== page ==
Please pray for the Nose family as I am praying for them.

Amen.

…for health care reform!

Health care reform.

Alone, these three words are enough to spark debates and arguments that will continue into the wee hours of the morning. Depending upon who you are talking to, you may be conversing for months. Years.

I am writing because, last Sunday night left something of a bittersweet taste in my mouth: sweet, in that President Barack Obama managed to actually fulfill one of his campaign promises; bitter, in that this promise will probably only be carried out in the broadest, most general sense.

Holding my breath, I’ve been doing my best to avoid the inevitable landslide of right-wing rage that will likely pour out in this country, on this campus. At the end of the day, it’s probably justified. At the end of the day, many Americans will probably still go to bed without coverage.

I am no exception.

Other than basic emergency room coverage, no one in my immediate family is benefited by health insurance. My father leads a struggling small business, upon which he recognizes the government through paying taxes, and upon which the government recognizes him through receiving taxes, rather than boldly using them.

So what are we to do now?

This morning, I prayed for the country. Which is, to me, a strange thing. Typically, I pray for the people closest to me, dearest to me. But today, I prayed for the direction that God will take America. I am not so proud as to say that God only loves America. As a song once mentioned, God has the entire world in His hands.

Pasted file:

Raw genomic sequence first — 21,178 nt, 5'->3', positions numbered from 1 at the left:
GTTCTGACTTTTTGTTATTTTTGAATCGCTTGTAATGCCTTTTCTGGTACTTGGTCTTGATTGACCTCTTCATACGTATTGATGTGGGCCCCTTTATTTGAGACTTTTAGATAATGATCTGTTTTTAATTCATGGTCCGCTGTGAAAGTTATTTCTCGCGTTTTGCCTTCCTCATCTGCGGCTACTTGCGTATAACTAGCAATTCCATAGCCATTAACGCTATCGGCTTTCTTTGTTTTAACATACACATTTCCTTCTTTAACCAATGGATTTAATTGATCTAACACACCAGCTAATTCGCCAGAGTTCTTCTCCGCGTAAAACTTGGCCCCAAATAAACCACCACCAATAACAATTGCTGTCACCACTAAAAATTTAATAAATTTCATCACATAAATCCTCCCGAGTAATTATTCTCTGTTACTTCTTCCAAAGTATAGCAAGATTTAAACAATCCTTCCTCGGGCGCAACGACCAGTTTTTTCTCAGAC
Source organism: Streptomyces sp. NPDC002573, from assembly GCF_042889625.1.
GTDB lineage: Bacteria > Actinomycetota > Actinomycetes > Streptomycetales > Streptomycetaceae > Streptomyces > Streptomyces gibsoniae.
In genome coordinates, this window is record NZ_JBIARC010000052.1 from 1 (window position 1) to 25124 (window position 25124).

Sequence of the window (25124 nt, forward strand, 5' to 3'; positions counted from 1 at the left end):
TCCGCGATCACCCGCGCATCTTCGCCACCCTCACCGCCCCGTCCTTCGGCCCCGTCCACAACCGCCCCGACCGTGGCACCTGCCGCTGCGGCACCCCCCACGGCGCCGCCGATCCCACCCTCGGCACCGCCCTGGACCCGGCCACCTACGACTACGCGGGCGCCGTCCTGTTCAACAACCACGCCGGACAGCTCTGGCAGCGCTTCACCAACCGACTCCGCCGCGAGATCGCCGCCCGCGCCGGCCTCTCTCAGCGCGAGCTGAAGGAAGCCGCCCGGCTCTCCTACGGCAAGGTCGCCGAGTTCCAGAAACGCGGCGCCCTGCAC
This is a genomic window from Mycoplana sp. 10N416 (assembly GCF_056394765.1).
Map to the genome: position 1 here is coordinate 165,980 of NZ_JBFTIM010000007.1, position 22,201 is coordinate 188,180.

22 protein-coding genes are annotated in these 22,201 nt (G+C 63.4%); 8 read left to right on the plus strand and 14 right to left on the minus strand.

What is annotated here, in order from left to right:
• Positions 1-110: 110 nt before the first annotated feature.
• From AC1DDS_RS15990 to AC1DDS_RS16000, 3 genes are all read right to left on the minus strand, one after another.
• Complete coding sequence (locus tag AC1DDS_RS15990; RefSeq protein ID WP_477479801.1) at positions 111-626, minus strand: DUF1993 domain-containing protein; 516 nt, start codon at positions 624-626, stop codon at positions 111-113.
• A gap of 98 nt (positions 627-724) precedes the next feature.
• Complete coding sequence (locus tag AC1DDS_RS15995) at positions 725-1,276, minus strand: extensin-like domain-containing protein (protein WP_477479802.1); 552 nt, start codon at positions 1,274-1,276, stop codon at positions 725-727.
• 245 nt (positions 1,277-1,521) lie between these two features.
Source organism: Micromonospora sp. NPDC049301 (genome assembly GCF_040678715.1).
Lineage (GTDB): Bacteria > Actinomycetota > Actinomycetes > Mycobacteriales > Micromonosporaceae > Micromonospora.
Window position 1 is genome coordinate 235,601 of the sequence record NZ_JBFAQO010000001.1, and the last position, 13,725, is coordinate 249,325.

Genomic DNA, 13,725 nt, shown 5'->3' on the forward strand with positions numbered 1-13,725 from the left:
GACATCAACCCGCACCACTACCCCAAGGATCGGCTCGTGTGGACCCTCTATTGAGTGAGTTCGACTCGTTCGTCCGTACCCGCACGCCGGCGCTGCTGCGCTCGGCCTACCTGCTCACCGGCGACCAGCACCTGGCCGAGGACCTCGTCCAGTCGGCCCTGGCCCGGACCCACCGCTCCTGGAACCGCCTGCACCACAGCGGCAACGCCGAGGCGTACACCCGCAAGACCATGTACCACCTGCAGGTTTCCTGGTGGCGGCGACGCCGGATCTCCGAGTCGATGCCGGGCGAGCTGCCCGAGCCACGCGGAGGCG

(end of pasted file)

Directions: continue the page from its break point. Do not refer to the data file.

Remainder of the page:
When I think of the days to come, the months to come, I am excited. I am terrified. For myself, for the ones I love, and for the country that God has used to bless me thus far.

And though my cynicism whispers in my ear, telling me that the rich will become richer while the poor will become poorer, I pray for God’s provision and mercy, and remind myself than God is bigger than everything in this moment. God is, bigger than health care reform.

As I see it, the bill is not everything that it can be. That it should be. It is disappointing. Yet, I see it as an opportunity for people to rise up and take initiative. For the few fumbling congressmen trying to use it to the good. For the angry detractors who seek alternatives that actually benefit those in need.

Not too long ago, I read in the paper about doctors that take time out of their practice to offer free services to those who are not able to afford it. What if this bill, regardless of how wonderful or how horrible it is, drove more people to follow this kind of example?

It is for these reasons that I am thankful for the bill. Thankful for what it could be, for what it will not be, and for what it will encourage us to do. My prayer for today is that it drives you to some sort of action, to remind you as it reminds me to more readily rely on our loving Creator.

God be with us. God bless those who inhabit this earth. God bless those who are suffering. God bless America. God keep us. Amen.